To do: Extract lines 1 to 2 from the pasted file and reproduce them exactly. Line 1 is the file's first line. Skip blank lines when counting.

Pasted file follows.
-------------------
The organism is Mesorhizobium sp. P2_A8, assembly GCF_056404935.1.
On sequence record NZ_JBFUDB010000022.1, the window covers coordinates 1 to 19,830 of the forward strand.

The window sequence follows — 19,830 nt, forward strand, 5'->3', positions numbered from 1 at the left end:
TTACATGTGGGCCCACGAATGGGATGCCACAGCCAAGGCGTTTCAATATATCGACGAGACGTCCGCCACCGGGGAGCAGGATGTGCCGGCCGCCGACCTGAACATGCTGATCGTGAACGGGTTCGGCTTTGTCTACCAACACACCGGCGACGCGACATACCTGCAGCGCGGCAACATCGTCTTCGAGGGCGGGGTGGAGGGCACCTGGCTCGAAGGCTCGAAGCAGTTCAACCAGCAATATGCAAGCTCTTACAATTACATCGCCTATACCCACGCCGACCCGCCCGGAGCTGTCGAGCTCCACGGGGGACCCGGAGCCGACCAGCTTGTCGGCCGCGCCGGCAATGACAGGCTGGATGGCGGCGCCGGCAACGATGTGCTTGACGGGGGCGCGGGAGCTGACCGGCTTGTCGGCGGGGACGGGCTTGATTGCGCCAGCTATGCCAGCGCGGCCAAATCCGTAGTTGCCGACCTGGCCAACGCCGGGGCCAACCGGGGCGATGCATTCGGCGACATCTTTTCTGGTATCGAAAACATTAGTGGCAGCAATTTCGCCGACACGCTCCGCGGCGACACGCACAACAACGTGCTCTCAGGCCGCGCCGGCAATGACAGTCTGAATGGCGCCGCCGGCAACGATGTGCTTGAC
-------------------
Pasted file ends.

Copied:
The organism is Mesorhizobium sp. P2_A8, assembly GCF_056404935.1.
On sequence record NZ_JBFUDB010000022.1, the window covers coordinates 1 to 19,830 of the forward strand.